Skip to content

Political Pipeline

© Adam Zyglis

In December, Congress tucked a provision into the bill extending payroll tax reductions that required Obama to make a decision within two months on the Keystone XL project — an oil pipeline from Canada all the way across the US to the Gulf of Mexico. But they weren’t actually expecting the Obama administration to make a decision that fast. After all, the State department has not even finished their review of the project. What they really wanted was a talking point for the upcoming election. And they got it.

The real problem is not the pipeline, but the politicization of decisions like this. Where is the calm and reasoned discussion of the merits and disadvantages of this pipeline? Or a comparison with alternatives? The fact that the pipeline has become a political football means we may never have that discussion.



  1. TENTHIRTYTWO wrote:

    After reading several things, I came to the conclusion that the administration’s decision was more or less irrelevant because Nebraska essentially leveraged their state’s rights (that thing the Republicans love) to make them the final authority on the pipeline as it ran through their state. Specifically, the location…they didn’t like the locations it ran through.

    Now, the governor of Nebraska has spoken out and said that’s not true. He said that they could have had ‘conditional approval’ of the pipeline and essentially started building both ends of the pipeline while Nebraska sorted out where it would run through the state.

    I personally think that is insane. I can’t imagine any company that would start a 7 billion dollar project that had an obvious enormous question mark right in the middle of it.

    I would also LOVE to see how many people in congress invested in oil, or even directly into TransCanada, in the last 6 months. I still can’t believe we allow this practice, which essentially amounts to insider trading and is likely the largest reason why congress is absurdly wealthy.

    Saturday, January 21, 2012 at 8:18 am | Permalink
  2. Great White North wrote:

    In Canada the debate has been about how environmental groups have been well funded by American organizations to protest the Keystone pipeline. Huge outrage in conservative circles that our environmental groups have been ‘radicalized’ by the Americans, and are being funded by foreign sources.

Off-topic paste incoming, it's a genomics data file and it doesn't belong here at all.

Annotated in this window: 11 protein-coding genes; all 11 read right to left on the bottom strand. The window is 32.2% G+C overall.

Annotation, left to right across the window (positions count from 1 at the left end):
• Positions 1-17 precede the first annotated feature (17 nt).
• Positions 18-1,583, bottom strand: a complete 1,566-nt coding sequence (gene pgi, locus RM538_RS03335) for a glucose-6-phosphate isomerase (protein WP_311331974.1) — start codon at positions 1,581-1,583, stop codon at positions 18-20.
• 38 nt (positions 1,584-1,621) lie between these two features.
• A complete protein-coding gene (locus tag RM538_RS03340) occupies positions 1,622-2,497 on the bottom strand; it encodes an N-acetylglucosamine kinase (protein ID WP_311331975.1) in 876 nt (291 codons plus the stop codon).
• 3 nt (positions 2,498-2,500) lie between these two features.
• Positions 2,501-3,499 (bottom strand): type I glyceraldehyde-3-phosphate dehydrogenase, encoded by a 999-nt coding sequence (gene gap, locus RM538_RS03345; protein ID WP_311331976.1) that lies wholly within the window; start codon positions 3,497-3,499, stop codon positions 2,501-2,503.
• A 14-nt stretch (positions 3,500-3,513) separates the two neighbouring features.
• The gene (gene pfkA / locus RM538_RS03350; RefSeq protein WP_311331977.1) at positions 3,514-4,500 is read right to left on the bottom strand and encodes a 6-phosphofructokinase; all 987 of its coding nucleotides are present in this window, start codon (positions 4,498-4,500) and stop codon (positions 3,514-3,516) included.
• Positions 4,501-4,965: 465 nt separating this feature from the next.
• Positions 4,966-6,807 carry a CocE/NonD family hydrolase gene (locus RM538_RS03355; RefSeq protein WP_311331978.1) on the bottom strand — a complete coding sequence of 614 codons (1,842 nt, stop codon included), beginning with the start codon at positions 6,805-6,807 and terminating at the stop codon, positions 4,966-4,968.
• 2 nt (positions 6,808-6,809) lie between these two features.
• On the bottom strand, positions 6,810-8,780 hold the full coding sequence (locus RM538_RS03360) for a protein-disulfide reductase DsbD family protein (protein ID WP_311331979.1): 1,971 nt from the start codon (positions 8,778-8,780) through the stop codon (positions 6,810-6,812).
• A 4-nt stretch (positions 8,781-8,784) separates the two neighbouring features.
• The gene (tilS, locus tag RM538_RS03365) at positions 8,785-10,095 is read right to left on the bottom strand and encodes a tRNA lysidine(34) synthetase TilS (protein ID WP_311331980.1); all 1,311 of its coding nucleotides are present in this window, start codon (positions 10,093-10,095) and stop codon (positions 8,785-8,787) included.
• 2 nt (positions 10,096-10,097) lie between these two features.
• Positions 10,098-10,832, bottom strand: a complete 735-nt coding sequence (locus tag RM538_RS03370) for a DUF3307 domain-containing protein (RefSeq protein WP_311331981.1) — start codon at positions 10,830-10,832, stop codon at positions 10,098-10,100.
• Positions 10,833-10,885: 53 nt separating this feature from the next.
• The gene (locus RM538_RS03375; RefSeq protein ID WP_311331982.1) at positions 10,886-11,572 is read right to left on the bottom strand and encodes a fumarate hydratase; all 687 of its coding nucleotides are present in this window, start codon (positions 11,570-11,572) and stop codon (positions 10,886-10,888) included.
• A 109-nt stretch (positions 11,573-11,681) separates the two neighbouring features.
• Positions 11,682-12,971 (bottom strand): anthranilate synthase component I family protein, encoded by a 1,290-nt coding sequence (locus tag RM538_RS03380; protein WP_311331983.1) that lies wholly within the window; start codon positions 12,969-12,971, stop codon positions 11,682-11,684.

Ironically, most of the investment ($billions) in the oilsands are foreign…

    Personally I’d prefer to see our oil processed in Canada and then shipped outside of the country once our needs are met. But like always, our shortsighted governent is looking for the easiest, quickest dollar and avoids looking for long term development strategies. Like most of our other plentiful resources, we ship out raw materials and then buy it back as finished products from someone else. You can be sure that if these oilsands were being developed in China they would take it one step further and would not only be refining, but manufacturing other petroleum products. For a ‘first world country’ our business sector (and government) still has a lot to learn.

    Saturday, January 21, 2012 at 9:35 am | Permalink
  3. Don wrote:

    GWN: I’ve wondered for some time – but been too lazy to research it thoroughly – why Canada doesn’t do what to me is the intelligent thing and process the tar sands oil in Canada. I’m guessing the largest profits are to be made from the refined products, not the crude input to the refineries.

    That being said, I’m even more concerned that Canada is looking at this as a resource (properly pronounced “rezorse”) to balance their trade deficit. Are our neighbors to the north so flush with energy reserves that they are set up to export with no consideration of their future energy needs? If Canada is so flush with energy, why isn’t it actively moving ahead with replacements for it’s fossil fuel sources while it can support its own internal petroleum/coal needs? At some point, it will no longer have adequate internal resources.

    A second question is why dig up extremely large areas of wild Canada to feed the petro/coal habit of Canada or any other nation? The climate is really shifting to the warmer side, folks. Oh, wait, I forgot – many of the current climate models show Canada becoming much more successful agriculturally as central North America slowly warms. Aha – caught you. Trying to corner the wheat and corn belt, eh? Tricky folks, those Canadians. Speed up climate change and Canada increases its global strength through agricultural exports. Very savvy.

    Saturday, January 21, 2012 at 5:11 pm | Permalink
  4. Great White North wrote:

    LOL! Yes it’s all one great conspiracy theory of the Canadians on our deep and long range plan to rule the world!

    Conveniently, oil in the middle east is already surrounded by desert. I don’t imagine it was always desert. It was probably once lush forests or pasture land. The oilsands just happens to be in relatively remote pristine wilderness, and worse case scenario it will be replanted to native species when the oil is extracted. No hope that the deserts in the middle east will ever become green again.

    No ideas why the powers that be don’t plan our resources more strategically. We’re just another banana republic…

    Sunday, January 22, 2012 at 9:33 pm | Permalink